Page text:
Early references and descriptions

Magnolias have long been known and used in China. References to their medicinal qualities go back to as early as 1083. After the Spanish conquest of Mexico, Philip II commissioned his court physician Francisco Hernandez in 1570 to undertake a scientific expedition. Hernandez made numerous descriptions of plants, accompanied by drawings, but publication was delayed and hampered by a series of accidents. Between 1629 and 1651 the material was re-edited by members of the Accademia dei Lincei and issued (1651) in three editions as Nova plantarum historia Mexicana.

This work contains a drawing of a plant under the vernacular name Eloxochitl, that is most likely Magnolia macrophylla subsp. dealbata. It is possibly first-ever description of a Magnolia that was seen in the Western World. It is unclear whether there are early descriptions made by English or French missionaries who were sent to North America, but the first introduction of a Magnolia into Europe is well documented. It was the missionary and plant collector John Banister (1654-1693) who sent back Laurus tulipifera, foliis subtus ex cinereo aut argenteo purpurascentibus from Virginia in 1688, to Henry Compton, the Bishop of London. This species is now known as Magnolia virginiana (Sweetbay magnolia). Thus, a plant collector had shipped the first Magnolia from North America to Europe before Charles Plumier discovered his Talauma on Martinique and gave it the name Magnolia.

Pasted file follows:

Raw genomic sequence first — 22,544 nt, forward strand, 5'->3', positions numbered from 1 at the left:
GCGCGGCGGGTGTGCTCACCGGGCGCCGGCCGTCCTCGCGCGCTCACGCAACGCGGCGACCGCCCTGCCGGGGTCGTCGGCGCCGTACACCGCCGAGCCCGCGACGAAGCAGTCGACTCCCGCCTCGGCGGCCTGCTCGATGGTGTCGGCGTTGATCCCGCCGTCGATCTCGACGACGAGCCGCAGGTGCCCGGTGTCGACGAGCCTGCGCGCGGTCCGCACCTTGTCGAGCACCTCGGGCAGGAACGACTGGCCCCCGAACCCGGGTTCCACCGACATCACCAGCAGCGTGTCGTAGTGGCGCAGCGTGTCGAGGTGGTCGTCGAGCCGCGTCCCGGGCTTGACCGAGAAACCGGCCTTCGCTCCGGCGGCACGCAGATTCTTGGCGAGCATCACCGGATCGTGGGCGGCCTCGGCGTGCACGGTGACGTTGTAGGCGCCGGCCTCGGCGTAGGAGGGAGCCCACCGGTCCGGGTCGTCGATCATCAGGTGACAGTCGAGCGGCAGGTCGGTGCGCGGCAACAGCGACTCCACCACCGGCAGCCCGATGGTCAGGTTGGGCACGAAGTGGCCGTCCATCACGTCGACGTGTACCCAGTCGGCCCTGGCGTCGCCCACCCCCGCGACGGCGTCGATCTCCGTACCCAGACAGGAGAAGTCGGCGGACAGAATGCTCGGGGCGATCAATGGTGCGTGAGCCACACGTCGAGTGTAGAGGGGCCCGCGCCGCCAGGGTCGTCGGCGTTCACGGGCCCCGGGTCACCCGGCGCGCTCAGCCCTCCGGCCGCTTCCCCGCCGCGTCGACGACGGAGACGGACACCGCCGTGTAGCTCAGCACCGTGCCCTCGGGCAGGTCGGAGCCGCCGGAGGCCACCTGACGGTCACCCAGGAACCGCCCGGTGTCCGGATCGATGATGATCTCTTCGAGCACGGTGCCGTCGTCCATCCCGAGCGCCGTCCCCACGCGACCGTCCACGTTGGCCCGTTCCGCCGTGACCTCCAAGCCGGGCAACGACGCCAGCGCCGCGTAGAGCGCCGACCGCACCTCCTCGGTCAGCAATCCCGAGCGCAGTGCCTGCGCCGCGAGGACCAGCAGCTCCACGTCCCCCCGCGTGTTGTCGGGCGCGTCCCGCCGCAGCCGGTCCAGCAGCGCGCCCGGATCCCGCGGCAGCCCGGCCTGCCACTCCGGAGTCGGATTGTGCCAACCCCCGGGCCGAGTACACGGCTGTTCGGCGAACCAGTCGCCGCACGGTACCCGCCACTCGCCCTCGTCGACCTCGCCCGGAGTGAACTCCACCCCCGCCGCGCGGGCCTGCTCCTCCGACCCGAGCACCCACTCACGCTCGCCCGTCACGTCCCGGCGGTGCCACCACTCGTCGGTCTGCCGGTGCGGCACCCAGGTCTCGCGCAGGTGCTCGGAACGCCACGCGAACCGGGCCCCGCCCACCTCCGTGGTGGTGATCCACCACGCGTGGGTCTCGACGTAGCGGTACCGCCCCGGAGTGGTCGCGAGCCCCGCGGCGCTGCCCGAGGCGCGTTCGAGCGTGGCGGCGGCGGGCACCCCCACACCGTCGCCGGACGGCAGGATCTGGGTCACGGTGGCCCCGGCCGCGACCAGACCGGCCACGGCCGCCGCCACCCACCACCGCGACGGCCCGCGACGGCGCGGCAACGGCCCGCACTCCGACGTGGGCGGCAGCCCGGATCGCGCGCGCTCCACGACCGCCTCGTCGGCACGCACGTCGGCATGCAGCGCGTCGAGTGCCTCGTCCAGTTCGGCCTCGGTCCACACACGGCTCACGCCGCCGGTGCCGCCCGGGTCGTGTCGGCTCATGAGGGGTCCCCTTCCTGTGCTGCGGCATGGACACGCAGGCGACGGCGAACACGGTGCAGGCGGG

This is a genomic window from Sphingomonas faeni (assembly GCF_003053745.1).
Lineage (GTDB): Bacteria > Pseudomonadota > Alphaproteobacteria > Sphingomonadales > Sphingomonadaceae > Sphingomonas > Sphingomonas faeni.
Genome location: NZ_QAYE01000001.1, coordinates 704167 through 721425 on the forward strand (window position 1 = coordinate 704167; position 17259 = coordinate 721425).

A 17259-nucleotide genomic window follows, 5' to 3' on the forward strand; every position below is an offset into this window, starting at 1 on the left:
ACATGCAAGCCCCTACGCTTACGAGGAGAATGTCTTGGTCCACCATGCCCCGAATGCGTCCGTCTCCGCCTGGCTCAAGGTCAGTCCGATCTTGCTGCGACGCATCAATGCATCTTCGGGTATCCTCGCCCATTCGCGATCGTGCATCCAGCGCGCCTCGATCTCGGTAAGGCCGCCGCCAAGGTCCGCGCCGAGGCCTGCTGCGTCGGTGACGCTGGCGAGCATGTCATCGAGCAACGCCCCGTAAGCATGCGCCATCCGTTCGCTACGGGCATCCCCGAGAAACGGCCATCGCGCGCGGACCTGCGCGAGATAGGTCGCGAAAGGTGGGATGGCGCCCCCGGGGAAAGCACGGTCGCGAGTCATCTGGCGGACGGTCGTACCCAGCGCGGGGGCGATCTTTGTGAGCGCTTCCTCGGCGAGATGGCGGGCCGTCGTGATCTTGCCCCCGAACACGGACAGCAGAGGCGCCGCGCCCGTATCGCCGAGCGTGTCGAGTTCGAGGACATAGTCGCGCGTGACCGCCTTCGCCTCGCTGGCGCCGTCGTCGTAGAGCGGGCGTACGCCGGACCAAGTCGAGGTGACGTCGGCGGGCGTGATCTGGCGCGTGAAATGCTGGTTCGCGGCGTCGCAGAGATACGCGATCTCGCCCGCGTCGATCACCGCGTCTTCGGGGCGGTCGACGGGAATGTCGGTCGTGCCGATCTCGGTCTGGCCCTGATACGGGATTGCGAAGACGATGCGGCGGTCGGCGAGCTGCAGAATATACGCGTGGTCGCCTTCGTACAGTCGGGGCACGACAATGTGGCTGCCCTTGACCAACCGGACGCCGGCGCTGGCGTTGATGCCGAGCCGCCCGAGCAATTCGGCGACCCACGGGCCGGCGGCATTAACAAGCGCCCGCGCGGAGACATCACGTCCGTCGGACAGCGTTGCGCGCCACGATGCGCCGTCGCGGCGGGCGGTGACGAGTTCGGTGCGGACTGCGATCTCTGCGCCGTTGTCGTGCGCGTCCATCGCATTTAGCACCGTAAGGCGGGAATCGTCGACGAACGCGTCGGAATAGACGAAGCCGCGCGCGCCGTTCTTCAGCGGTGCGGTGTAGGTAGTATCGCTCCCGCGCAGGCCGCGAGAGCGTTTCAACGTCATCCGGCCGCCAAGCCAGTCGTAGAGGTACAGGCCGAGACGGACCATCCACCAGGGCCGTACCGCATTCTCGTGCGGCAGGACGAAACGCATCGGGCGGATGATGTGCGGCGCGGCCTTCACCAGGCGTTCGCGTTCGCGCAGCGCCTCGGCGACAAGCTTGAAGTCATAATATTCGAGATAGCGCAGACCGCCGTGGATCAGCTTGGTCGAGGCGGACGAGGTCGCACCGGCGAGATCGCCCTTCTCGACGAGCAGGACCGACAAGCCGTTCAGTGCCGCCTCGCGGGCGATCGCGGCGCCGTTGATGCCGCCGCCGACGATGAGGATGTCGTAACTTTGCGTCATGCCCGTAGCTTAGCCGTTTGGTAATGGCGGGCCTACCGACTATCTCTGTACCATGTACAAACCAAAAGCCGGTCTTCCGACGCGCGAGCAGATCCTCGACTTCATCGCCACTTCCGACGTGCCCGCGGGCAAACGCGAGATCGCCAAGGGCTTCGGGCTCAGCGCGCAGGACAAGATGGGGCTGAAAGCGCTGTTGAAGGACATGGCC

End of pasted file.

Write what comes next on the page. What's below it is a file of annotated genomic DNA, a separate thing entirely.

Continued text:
Nomenclature and classification

When Linnaeus took up Magnolia in his Species plantarum (1753), he created a lemma of only one species: Magnolia virginiana. Under that species he described five varieties (glauca, foetida, grisea, tripetala and acuminata). In the tenth edition of Systema naturae (1759), he merged grisea with glauca, and raised the four remaining varieties to species status.